Gratefulness for the Gift of Human Connections

A lesson on gift-giving and meaning
Illustration by Lindsey Masterson

Let’s be frank. Or frankincense, given the season and all. The holidays are the worst.

They’re all tinsel and temper and intangibility. Everything is gilded — from the plastic wreaths to the pine-scented candles to the cubic zirconia earrings you bought your mother because, yet again, you didn’t know what to get her.

I don’t blame you. How do you fit emotional fulfillment and financial stability into a box?

But I’m not a Grinch, or a Scrooge, or even a communist. I just don’t like matching sweaters, Mariah Carey’s “Merry Christmas” album put on repeat, or my mother texting me for the nteenth time about what my sister wants under the tree.

Listen, ma — I didn’t know a week ago, and I don’t know now. Please stop calling to ask me about her Christmas list when you can call down the hall to her bedroom. Sheesh.

I like spiked eggnog and cinnamon candles and snuggling up to Lifetime movies with my family as much as the next guy.

I love when “I Have a Little Dreidel” gets stuck in my head, and when I find a gift that’s just right, and the furrowed brow my oldest niece gets when she’s focusing real hard on thoroughly mixing cookie dough.

But I don’t see why we can’t have these things year-round.

One of my best friends celebrated Eid over the summer, and with her, I broke fast over a bowl of dates and the hum of spirituals.

We communicated via eyebrow until we were sure our voices wouldn’t carry, and in the June evening even our laughs seemed to sweat; they stayed in the air longer that way, so we didn’t mind it too much.

On a linoleum table at a Cold Stone in mid-August, that same friend found a teeny figurine of Spider-Man.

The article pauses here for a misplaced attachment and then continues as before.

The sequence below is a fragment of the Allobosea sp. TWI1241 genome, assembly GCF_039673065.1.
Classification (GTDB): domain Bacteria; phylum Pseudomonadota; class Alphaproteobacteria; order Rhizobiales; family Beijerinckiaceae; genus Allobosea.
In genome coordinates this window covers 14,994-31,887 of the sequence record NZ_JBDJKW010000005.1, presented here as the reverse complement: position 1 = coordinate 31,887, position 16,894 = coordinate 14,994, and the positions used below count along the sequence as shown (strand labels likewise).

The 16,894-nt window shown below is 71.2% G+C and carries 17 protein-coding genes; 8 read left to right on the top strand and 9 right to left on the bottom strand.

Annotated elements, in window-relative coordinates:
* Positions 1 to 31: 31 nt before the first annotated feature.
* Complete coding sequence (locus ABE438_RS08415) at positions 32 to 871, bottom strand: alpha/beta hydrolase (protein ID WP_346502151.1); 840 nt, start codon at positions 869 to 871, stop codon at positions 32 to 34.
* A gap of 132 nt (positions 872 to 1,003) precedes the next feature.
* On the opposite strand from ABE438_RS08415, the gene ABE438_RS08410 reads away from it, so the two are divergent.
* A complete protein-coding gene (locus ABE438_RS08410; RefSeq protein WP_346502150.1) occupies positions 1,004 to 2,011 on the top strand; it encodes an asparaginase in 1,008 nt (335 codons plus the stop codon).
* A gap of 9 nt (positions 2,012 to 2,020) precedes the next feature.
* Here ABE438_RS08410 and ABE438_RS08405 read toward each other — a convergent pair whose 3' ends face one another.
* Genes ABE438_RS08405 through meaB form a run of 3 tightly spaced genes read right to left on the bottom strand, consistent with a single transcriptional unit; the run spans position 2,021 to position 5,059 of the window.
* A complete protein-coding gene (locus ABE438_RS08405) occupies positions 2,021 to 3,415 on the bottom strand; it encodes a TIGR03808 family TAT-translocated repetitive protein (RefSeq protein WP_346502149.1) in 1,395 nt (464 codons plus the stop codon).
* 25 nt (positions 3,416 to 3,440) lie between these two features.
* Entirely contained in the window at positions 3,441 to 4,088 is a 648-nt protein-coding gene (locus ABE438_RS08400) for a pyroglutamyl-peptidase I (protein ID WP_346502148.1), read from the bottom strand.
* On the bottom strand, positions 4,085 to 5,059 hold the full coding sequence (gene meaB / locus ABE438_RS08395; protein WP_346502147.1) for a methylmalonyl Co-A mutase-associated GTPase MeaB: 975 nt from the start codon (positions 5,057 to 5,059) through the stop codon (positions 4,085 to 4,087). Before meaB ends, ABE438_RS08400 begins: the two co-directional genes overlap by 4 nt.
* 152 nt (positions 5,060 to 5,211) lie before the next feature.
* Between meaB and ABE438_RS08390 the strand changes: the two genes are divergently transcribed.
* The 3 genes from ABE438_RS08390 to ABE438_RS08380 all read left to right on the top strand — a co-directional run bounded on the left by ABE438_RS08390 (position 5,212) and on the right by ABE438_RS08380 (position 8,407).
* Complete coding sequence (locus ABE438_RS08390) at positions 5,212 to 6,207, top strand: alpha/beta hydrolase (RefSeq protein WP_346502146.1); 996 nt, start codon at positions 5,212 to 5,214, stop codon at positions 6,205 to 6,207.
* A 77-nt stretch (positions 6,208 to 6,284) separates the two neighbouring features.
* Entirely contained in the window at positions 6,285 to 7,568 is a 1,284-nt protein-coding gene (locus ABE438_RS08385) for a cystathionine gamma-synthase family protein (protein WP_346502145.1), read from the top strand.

She presented it to me, a thoughtful gift, and I keep it on the same shelf as the misshapen Happy Meal toy our friend Parker left in my car. I had tried giving it back to him, but he laughed — maybe at me — and told me to keep it. Another little gift.

My family does most of our celebrating at New Year’s, when we sit by a big fire with generations of Found Family — a ragamuffin group that gets larger with every grandbaby — eating black-eyed peas while we share stories.

With our spirits in our cups, our voices rise as the fire dies, and every year will bring different tales punctuated with different jokes, but they feel like the same ones we’ve been telling for 40 years anyway.

As I collect these memories, I can’t help but think of one of my dad’s favorite Dylan songs, and a line that goes, “May you always do for others, and let others do for you.”

I’ll pick out gifts knowing that they are the physical summation of all the priceless, intangible moments my friends and family have given me. Knowing that they will fail in representing this. Knowing it doesn’t matter.

And when I receive gifts this year I will not put on a bashful smile, or dismiss their effort with the classic line, “You didn’t have to get me anything!” I will receive them honorably and graciously, knowing they are trying to do for me, too, as I hope I have done for them.

If they aren’t failing, I know I can’t be either.

So that’s what I’m doing this holiday season: wrapping all my love in a bow, because it won’t fit into a box.


Natalie Kazmin works as a receptionist at Rowland Publishing, owner of Tallahassee Magazine. She graduates in December with a degree in creative writing from Florida State University.

Categories: Opinion